Perhaps the least satisfactory part of the book is the section on Camus which is possibly too long for the content. Judt provides a defence of the disagreement Camus had with the fellow travellers of the Soviet Union, Sartre and de Beauvoir, and their hypercritical and vitriolic outpourings against Western values. The author also considers the ‘moralist’ stance adopted by Camus with regard to the 1954 to 1962 war in Algeria and the terrorist actions by both sides, for each of which he held some sympathy. Finally Judt looks at the magnificently gifted philosopher and columnist Raymond Aron. Aron went out of favour after his critical articles on the somewhat ‘vacuous’ French student riots of 1968. He also failed to support or agree with the predominantly left of centre philosopher community of 1960s and 70s Paris. Hindsight and a better understanding of the true nature of the Soviet Union has lead to a recent reappraisal of Aron’s work and he certainly finds favour with Tony Judt.
This is an invaluable work for those who want a much better understanding of these three important French figures without necessarily tackling full scale biographies, not all of which are available in English. It is a great pleasure simply to immerse yourself in this book and experience the great intellect and range of knowledge displayed by Judt in these three beautifully crafted essays. Judt is that rarity, a completely objective left of centre writer who is not afraid to state inconvenient truths associated with socialist movements. The loss of Judt to the academic community and his readership in 2010 was a tragedy.


The Gamblers
The Gamblers
by John Pearson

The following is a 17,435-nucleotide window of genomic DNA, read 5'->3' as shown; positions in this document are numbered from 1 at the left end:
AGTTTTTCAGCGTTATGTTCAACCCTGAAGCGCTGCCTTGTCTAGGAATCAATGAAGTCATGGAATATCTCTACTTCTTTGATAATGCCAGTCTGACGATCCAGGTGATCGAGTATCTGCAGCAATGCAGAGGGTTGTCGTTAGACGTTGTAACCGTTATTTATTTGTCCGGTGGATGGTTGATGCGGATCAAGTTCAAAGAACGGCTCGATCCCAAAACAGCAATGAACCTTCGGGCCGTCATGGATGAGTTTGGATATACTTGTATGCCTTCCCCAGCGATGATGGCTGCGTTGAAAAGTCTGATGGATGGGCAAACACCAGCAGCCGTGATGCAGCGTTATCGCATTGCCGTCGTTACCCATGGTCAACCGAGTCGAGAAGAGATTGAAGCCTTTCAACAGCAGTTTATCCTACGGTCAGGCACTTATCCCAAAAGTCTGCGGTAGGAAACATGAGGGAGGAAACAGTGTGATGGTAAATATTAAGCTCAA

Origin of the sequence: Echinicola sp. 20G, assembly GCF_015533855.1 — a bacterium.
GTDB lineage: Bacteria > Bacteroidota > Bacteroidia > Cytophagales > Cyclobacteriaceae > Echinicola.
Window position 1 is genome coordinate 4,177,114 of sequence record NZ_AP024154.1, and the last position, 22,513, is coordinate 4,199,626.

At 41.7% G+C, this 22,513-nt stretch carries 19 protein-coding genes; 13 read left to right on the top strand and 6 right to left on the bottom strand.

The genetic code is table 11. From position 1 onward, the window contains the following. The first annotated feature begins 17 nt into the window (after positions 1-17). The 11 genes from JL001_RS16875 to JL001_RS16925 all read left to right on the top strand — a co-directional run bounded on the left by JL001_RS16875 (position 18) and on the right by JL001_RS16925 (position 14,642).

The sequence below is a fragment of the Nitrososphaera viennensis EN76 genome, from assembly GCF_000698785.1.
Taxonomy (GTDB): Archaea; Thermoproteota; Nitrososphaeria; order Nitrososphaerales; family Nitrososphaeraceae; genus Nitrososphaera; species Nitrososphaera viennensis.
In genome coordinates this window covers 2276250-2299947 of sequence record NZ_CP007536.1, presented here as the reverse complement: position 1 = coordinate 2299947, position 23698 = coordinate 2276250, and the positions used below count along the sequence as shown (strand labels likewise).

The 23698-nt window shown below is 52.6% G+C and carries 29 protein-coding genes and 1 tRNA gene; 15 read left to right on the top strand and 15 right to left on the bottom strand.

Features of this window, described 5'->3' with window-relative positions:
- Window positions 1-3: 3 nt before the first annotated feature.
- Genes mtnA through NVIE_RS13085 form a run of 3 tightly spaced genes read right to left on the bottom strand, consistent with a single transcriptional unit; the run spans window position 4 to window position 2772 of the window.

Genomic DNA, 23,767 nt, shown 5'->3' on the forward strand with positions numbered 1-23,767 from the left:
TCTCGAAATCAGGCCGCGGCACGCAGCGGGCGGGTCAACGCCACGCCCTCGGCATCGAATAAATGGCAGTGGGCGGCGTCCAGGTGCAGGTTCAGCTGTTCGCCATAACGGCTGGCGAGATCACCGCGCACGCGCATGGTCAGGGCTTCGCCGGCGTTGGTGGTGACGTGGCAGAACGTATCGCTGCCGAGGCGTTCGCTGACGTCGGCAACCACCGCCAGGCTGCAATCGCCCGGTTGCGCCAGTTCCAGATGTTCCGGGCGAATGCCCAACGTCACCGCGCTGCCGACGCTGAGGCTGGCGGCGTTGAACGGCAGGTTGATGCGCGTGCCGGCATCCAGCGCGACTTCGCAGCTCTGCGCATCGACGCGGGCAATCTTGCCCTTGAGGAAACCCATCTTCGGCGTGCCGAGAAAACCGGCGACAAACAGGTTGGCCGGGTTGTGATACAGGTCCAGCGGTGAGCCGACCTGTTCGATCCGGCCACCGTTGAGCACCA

Edition: Mass Market Paperback
Price: £6.49

4.0 out of 5 stars A Highly Readable Story of The Clermont Set, 11 July 2014
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This is by no means a great work of literature but it is a good read and an interesting book. John Pearson, who has also written about the Krays, has taken a close look at The Clermont Set, a group of high stakes gamblers including Lord Lucan associated with the Clermont Club in Berkeley Square, in exciting 1960s London. The leader of the set was the eccentric John Aspinall who was perhaps better known as the man who allowed a tiger to roam free around his house and later formed a complete private zoo in which two keepers were killed and a young boy very badly injured. Later the financier Jimmy Goldsmith assumed a leading role in the group by virtue of the immense fortune he made asset stripping companies and playing the stock market. This set of West End celebrities and their associated group of rich aristocratic gambling friends dramatically came to the notice of the general public following the disappearance of Lord Lucan and the murder of his family’s nanny, Sandra Rivett, in November 1974. Pearson carefully reconstructs the events of that fateful night and speculates on the possible fate of Richard John Bingham, the 7th Earl of Lucan.
Pearson has a gift for keeping the forward momentum of the book and for supplying a constant flow of interesting titbits about the connections, family anecdotes and bizarre sexual practices of the various characters in the Clermont Set, so there is never a dull moment. This was a group of people amongst whom some achieved great success, and others succumbed to great tragedy, whilst all the time leading complicated personal lives.
An interesting, highly readable, true story of an unscrupulous group of entrepreneurs who briefly blazed in the firmament of swinging London in the 1960s and 70s.


Stalin and Togliatti: Italy and the Origins of the Cold War (Cold War International History Project)
Stalin and Togliatti: Italy and the Origins of the Cold War (Cold War International History Project)
by Elena Agarossi
Edition: Hardcover
Price: £51.94

1 of 1 people found the following review helpful
5.0 out of 5 stars A Supremely Well Researched Treatise on the Policies of the Italian Communist Party, 3 July 2014
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This is a meticulously researched academic publication from the Woodrow Wilson International Centre, one of a series on aspects of the Cold War. Whilst academic in its approach, almost every paragraph is backed by references and notes, this is a very well written and very readable work. However, it does demand a fair level of concentration from the reader. There are no illustrations.